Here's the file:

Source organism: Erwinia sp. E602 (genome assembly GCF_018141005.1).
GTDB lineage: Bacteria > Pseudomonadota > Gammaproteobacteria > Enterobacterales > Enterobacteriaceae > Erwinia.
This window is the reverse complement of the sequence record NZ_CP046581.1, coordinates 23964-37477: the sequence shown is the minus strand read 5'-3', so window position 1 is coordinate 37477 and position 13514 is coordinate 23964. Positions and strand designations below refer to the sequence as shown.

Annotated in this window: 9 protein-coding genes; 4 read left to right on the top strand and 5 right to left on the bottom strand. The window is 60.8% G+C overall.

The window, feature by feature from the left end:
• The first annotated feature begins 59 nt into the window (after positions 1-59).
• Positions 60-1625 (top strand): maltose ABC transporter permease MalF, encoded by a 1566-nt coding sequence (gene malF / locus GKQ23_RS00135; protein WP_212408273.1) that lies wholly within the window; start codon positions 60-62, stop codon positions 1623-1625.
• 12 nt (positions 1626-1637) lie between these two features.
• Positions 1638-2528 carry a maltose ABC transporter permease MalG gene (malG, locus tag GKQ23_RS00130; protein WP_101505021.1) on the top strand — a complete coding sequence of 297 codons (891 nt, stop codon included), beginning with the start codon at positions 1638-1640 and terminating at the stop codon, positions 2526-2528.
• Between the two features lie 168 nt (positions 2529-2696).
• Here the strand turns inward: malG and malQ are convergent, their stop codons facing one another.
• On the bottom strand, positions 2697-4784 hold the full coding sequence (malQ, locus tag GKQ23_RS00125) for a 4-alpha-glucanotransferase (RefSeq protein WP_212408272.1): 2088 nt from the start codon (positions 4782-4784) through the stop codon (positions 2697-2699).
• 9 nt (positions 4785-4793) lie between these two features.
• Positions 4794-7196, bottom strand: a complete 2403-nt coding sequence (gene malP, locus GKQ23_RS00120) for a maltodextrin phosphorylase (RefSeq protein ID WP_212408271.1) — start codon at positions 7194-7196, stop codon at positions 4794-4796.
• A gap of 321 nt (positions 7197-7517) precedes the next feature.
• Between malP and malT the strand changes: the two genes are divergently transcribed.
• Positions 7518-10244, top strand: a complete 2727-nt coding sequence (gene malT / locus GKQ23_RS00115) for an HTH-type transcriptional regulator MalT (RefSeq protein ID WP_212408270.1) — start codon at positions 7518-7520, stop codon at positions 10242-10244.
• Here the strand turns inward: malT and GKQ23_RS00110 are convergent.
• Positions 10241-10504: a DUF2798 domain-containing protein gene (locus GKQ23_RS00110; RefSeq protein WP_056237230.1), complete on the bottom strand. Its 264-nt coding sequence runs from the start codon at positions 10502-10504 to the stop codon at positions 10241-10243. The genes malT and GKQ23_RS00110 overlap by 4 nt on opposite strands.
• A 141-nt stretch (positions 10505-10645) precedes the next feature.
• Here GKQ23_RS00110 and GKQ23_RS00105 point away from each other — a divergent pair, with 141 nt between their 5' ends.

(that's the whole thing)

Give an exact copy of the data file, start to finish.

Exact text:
Source organism: Erwinia sp. E602 (genome assembly GCF_018141005.1).
GTDB lineage: Bacteria > Pseudomonadota > Gammaproteobacteria > Enterobacterales > Enterobacteriaceae > Erwinia.
This window is the reverse complement of the sequence record NZ_CP046581.1, coordinates 23964-37477: the sequence shown is the minus strand read 5'-3', so window position 1 is coordinate 37477 and position 13514 is coordinate 23964. Positions and strand designations below refer to the sequence as shown.

Annotated in this window: 9 protein-coding genes; 4 read left to right on the top strand and 5 right to left on the bottom strand. The window is 60.8% G+C overall.

The window, feature by feature from the left end:
• The first annotated feature begins 59 nt into the window (after positions 1-59).
• Positions 60-1625 (top strand): maltose ABC transporter permease MalF, encoded by a 1566-nt coding sequence (gene malF / locus GKQ23_RS00135; protein WP_212408273.1) that lies wholly within the window; start codon positions 60-62, stop codon positions 1623-1625.
• 12 nt (positions 1626-1637) lie between these two features.
• Positions 1638-2528 carry a maltose ABC transporter permease MalG gene (malG, locus tag GKQ23_RS00130; protein WP_101505021.1) on the top strand — a complete coding sequence of 297 codons (891 nt, stop codon included), beginning with the start codon at positions 1638-1640 and terminating at the stop codon, positions 2526-2528.
• Between the two features lie 168 nt (positions 2529-2696).
• Here the strand turns inward: malG and malQ are convergent, their stop codons facing one another.
• On the bottom strand, positions 2697-4784 hold the full coding sequence (malQ, locus tag GKQ23_RS00125) for a 4-alpha-glucanotransferase (RefSeq protein WP_212408272.1): 2088 nt from the start codon (positions 4782-4784) through the stop codon (positions 2697-2699).
• 9 nt (positions 4785-4793) lie between these two features.
• Positions 4794-7196, bottom strand: a complete 2403-nt coding sequence (gene malP, locus GKQ23_RS00120) for a maltodextrin phosphorylase (RefSeq protein ID WP_212408271.1) — start codon at positions 7194-7196, stop codon at positions 4794-4796.
• A gap of 321 nt (positions 7197-7517) precedes the next feature.
• Between malP and malT the strand changes: the two genes are divergently transcribed.
• Positions 7518-10244, top strand: a complete 2727-nt coding sequence (gene malT / locus GKQ23_RS00115) for an HTH-type transcriptional regulator MalT (RefSeq protein ID WP_212408270.1) — start codon at positions 7518-7520, stop codon at positions 10242-10244.
• Here the strand turns inward: malT and GKQ23_RS00110 are convergent.
• Positions 10241-10504: a DUF2798 domain-containing protein gene (locus GKQ23_RS00110; RefSeq protein WP_056237230.1), complete on the bottom strand. Its 264-nt coding sequence runs from the start codon at positions 10502-10504 to the stop codon at positions 10241-10243. The genes malT and GKQ23_RS00110 overlap by 4 nt on opposite strands.
• A 141-nt stretch (positions 10505-10645) precedes the next feature.
• Here GKQ23_RS00110 and GKQ23_RS00105 point away from each other — a divergent pair, with 141 nt between their 5' ends.